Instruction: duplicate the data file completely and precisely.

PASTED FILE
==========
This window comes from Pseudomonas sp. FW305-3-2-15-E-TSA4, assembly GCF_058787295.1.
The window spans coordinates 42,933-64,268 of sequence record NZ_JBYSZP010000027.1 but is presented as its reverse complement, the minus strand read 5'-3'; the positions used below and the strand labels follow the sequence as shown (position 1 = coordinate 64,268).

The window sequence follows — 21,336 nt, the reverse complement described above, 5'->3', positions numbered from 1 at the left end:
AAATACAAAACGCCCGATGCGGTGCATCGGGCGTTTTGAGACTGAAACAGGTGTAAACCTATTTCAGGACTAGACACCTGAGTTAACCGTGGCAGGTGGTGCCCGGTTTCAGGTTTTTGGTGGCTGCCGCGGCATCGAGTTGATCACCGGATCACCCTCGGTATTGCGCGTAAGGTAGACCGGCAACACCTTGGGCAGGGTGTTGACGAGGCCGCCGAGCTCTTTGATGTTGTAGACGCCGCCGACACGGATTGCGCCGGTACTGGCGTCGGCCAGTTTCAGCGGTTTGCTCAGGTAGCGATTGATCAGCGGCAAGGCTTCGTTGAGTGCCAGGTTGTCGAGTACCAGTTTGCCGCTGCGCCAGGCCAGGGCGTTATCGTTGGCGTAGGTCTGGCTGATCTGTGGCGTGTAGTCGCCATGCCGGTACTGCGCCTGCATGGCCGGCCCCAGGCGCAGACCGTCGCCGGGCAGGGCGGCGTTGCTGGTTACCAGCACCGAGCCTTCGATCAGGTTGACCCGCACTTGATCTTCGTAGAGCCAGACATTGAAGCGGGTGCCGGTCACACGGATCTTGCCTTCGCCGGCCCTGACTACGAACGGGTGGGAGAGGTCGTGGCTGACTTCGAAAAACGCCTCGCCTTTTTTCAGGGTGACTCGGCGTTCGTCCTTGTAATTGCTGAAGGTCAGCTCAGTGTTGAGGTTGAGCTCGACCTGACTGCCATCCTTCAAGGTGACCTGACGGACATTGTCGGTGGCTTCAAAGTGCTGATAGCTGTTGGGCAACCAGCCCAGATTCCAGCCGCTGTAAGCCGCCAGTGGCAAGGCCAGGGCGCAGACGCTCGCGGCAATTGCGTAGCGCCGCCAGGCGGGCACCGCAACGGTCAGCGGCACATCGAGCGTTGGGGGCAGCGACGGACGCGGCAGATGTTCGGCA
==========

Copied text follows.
This window comes from Pseudomonas sp. FW305-3-2-15-E-TSA4, assembly GCF_058787295.1.
The window spans coordinates 42,933-64,268 of sequence record NZ_JBYSZP010000027.1 but is presented as its reverse complement, the minus strand read 5'-3'; the positions used below and the strand labels follow the sequence as shown (position 1 = coordinate 64,268).

The window sequence follows — 21,336 nt, the reverse complement described above, 5'->3', positions numbered from 1 at the left end:
AAATACAAAACGCCCGATGCGGTGCATCGGGCGTTTTGAGACTGAAACAGGTGTAAACCTATTTCAGGACTAGACACCTGAGTTAACCGTGGCAGGTGGTGCCCGGTTTCAGGTTTTTGGTGGCTGCCGCGGCATCGAGTTGATCACCGGATCACCCTCGGTATTGCGCGTAAGGTAGACCGGCAACACCTTGGGCAGGGTGTTGACGAGGCCGCCGAGCTCTTTGATGTTGTAGACGCCGCCGACACGGATTGCGCCGGTACTGGCGTCGGCCAGTTTCAGCGGTTTGCTCAGGTAGCGATTGATCAGCGGCAAGGCTTCGTTGAGTGCCAGGTTGTCGAGTACCAGTTTGCCGCTGCGCCAGGCCAGGGCGTTATCGTTGGCGTAGGTCTGGCTGATCTGTGGCGTGTAGTCGCCATGCCGGTACTGCGCCTGCATGGCCGGCCCCAGGCGCAGACCGTCGCCGGGCAGGGCGGCGTTGCTGGTTACCAGCACCGAGCCTTCGATCAGGTTGACCCGCACTTGATCTTCGTAGAGCCAGACATTGAAGCGGGTGCCGGTCACACGGATCTTGCCTTCGCCGGCCCTGACTACGAACGGGTGGGAGAGGTCGTGGCTGACTTCGAAAAACGCCTCGCCTTTTTTCAGGGTGACTCGGCGTTCGTCCTTGTAATTGCTGAAGGTCAGCTCAGTGTTGAGGTTGAGCTCGACCTGACTGCCATCCTTCAAGGTGACCTGACGGACATTGTCGGTGGCTTCAAAGTGCTGATAGCTGTTGGGCAACCAGCCCAGATTCCAGCCGCTGTAAGCCGCCAGTGGCAAGGCCAGGGCGCAGACGCTCGCGGCAATTGCGTAGCGCCGCCAGGCGGGCACCGCAACGGTCAGCGGCACATCGAGCGTTGGGGGCAGCGACGGACGCGGCAGATGTTCGGCA